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Cordoba Minerals (CDB.v): Right to reply

After posting the mail sent by Robert W. Allen regarding Cordoba Minerals (CDB.v) yesterday, as well as adding a second post with my personal opinion on the hole 63 delay, I received the following from CDB yesterday. It's a mail that CDB CEO Mario Stifano sent to Robert Allen as a reply to his complaints. I've been given permission by Stifano to reproduce it here and that's good for me, right of reply is something IKN has always appreciated. Read on:



On behalf of Cordoba, its management and shareholders, it is necessary that I respond to your patently false and libelous statements. As CEO of Cordoba and one of Cordoba’s largest individual shareholders, I must ensure that all shareholders understand the transaction and do not rely on the libelous claims you are making which are based on an inaccurate set of facts.

I will set the record straight in this response.

The key point for all shareholders is that this transaction is neutral with respect to HPX’s current San Matias ownership, and is not at all negative to shareholders as you are stating. We have estimated that if the sole focus of the joint venture was to complete a feasibility study for the Alacran Deposit, it could be completed for approximately C$10 million. Under the previous joint venture structure, Cordoba’s existing shareholders would retain a 35% interest in San Matias upon HPX delivering a feasibility study. The transaction and concurrent financing will allow existing Cordoba shareholders to retain an effective 43% interest in San Matias – approximately 20% more than the ownership under the previous joint venture structure.  In fact, if Cordoba had raised over USD$30 million it would still have a greater than 35% interest in San Matias.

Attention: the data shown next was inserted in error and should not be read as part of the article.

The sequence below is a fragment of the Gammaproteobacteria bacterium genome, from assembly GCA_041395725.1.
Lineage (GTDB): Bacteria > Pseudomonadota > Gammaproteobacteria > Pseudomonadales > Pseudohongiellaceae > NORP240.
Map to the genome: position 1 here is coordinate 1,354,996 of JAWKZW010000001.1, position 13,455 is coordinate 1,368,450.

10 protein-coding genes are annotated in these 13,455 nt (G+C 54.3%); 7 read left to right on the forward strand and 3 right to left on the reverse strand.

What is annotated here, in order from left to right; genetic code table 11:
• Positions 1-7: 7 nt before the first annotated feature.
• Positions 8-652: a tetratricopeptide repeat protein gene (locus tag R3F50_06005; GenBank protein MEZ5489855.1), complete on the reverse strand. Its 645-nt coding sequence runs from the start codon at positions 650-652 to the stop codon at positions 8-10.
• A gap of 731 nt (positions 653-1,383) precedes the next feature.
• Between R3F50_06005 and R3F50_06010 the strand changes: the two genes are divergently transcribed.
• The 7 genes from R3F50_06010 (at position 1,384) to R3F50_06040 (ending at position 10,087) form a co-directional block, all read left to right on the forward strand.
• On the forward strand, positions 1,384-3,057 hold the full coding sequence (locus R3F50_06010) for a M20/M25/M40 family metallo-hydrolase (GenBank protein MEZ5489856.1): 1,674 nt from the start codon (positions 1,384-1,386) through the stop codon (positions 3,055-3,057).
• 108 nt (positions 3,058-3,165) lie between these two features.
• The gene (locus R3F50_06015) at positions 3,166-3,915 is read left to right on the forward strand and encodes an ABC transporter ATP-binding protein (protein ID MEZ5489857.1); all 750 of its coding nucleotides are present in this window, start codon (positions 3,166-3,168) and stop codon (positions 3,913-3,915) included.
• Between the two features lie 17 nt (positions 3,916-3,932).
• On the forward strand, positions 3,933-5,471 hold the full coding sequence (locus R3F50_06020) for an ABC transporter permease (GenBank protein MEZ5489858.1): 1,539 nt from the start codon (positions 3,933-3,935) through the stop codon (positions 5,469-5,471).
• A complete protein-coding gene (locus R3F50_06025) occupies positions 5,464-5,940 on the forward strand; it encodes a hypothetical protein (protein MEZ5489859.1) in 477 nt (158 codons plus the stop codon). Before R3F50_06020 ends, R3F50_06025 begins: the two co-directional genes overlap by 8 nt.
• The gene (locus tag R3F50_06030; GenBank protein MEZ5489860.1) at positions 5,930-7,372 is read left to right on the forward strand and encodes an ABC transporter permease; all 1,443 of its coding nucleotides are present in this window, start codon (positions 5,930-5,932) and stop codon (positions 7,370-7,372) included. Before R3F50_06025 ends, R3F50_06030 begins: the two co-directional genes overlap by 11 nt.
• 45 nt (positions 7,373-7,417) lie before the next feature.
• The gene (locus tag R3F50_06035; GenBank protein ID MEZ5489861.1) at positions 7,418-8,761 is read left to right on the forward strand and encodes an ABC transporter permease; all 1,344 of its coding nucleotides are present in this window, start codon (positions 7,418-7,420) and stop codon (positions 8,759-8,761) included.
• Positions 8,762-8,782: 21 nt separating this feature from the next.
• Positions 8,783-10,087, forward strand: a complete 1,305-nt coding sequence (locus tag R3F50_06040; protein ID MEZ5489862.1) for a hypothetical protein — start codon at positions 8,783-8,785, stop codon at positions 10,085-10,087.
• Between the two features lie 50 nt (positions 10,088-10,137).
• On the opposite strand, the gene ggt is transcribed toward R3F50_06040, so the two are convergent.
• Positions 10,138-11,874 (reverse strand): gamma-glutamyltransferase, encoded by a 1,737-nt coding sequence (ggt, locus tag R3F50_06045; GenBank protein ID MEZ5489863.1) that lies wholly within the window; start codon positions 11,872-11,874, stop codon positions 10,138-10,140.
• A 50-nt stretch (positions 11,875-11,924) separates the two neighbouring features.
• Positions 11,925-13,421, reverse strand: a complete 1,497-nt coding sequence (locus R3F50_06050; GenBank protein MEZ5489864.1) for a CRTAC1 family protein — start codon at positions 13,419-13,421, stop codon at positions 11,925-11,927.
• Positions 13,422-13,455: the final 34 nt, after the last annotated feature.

I have to state that the details of the HPX joint venture have been made by Cordoba on numerous occasions. There is nothing new, or undisclosed, in what I am stating.

Cordoba entered into the joint venture with HPX in 2015. This has delivered significant shareholder value to Cordoba as HPX spent over $30 million on the project in less than 3 years, even though the option agreement only required HPX to earn a 51% interest at San Matias by spending $19 million over 7 years.  HPX has therefore been extremely supportive of the San Matias project, and this has been reflected in share price growth that benefits all shareholders.

The joint venture does not, contrary to your assertion, require that HPX carry the San Matias project to feasibility. HPX does not have a sole funding commitment to feasibility. HPX holds an option, and in fact HPX can require Cordoba to fund its 49% interest in the project going forward.  If Cordoba had to raise half of the cost of any exploration program, existing Cordoba shareholders would indirectly be diluted down from their current 49% economic interest in San Matias. As a result, your concerns about future dilution are unfounded. HPX has the right under the transaction, which is the same right that it currently holds, to maintain its pro-rata ownership interest in Cordoba.  That has not changed.